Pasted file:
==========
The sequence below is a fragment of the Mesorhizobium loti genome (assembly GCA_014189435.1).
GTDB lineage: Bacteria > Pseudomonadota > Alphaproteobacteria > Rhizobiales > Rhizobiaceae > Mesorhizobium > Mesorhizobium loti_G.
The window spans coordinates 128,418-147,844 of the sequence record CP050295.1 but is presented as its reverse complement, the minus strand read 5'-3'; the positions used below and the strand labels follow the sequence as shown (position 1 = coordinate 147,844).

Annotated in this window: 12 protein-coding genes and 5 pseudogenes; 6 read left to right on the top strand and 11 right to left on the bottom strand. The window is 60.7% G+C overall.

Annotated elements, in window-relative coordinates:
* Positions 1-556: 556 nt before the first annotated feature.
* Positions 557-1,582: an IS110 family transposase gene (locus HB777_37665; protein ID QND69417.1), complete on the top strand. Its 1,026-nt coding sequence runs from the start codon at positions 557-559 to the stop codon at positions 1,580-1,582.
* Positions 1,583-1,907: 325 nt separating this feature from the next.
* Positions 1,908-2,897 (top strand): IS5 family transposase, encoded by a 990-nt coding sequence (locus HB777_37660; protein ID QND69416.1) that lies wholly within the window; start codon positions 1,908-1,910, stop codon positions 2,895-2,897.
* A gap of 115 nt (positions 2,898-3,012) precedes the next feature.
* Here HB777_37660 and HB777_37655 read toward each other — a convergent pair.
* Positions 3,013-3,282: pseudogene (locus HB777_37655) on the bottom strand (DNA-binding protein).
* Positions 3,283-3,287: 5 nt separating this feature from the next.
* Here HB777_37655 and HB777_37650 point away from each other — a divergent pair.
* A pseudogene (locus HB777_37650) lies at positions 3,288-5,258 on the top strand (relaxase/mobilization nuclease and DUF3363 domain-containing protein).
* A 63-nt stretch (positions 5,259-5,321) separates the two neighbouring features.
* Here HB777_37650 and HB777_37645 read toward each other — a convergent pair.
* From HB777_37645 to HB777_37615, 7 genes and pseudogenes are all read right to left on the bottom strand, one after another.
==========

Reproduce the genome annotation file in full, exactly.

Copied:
The sequence below is a fragment of the Mesorhizobium loti genome (assembly GCA_014189435.1).
GTDB lineage: Bacteria > Pseudomonadota > Alphaproteobacteria > Rhizobiales > Rhizobiaceae > Mesorhizobium > Mesorhizobium loti_G.
The window spans coordinates 128,418-147,844 of the sequence record CP050295.1 but is presented as its reverse complement, the minus strand read 5'-3'; the positions used below and the strand labels follow the sequence as shown (position 1 = coordinate 147,844).

Annotated in this window: 12 protein-coding genes and 5 pseudogenes; 6 read left to right on the top strand and 11 right to left on the bottom strand. The window is 60.7% G+C overall.

Annotated elements, in window-relative coordinates:
* Positions 1-556: 556 nt before the first annotated feature.
* Positions 557-1,582: an IS110 family transposase gene (locus HB777_37665; protein ID QND69417.1), complete on the top strand. Its 1,026-nt coding sequence runs from the start codon at positions 557-559 to the stop codon at positions 1,580-1,582.
* Positions 1,583-1,907: 325 nt separating this feature from the next.
* Positions 1,908-2,897 (top strand): IS5 family transposase, encoded by a 990-nt coding sequence (locus HB777_37660; protein ID QND69416.1) that lies wholly within the window; start codon positions 1,908-1,910, stop codon positions 2,895-2,897.
* A gap of 115 nt (positions 2,898-3,012) precedes the next feature.
* Here HB777_37660 and HB777_37655 read toward each other — a convergent pair.
* Positions 3,013-3,282: pseudogene (locus HB777_37655) on the bottom strand (DNA-binding protein).
* Positions 3,283-3,287: 5 nt separating this feature from the next.
* Here HB777_37655 and HB777_37650 point away from each other — a divergent pair.
* A pseudogene (locus HB777_37650) lies at positions 3,288-5,258 on the top strand (relaxase/mobilization nuclease and DUF3363 domain-containing protein).
* A 63-nt stretch (positions 5,259-5,321) separates the two neighbouring features.
* Here HB777_37650 and HB777_37645 read toward each other — a convergent pair.
* From HB777_37645 to HB777_37615, 7 genes and pseudogenes are all read right to left on the bottom strand, one after another.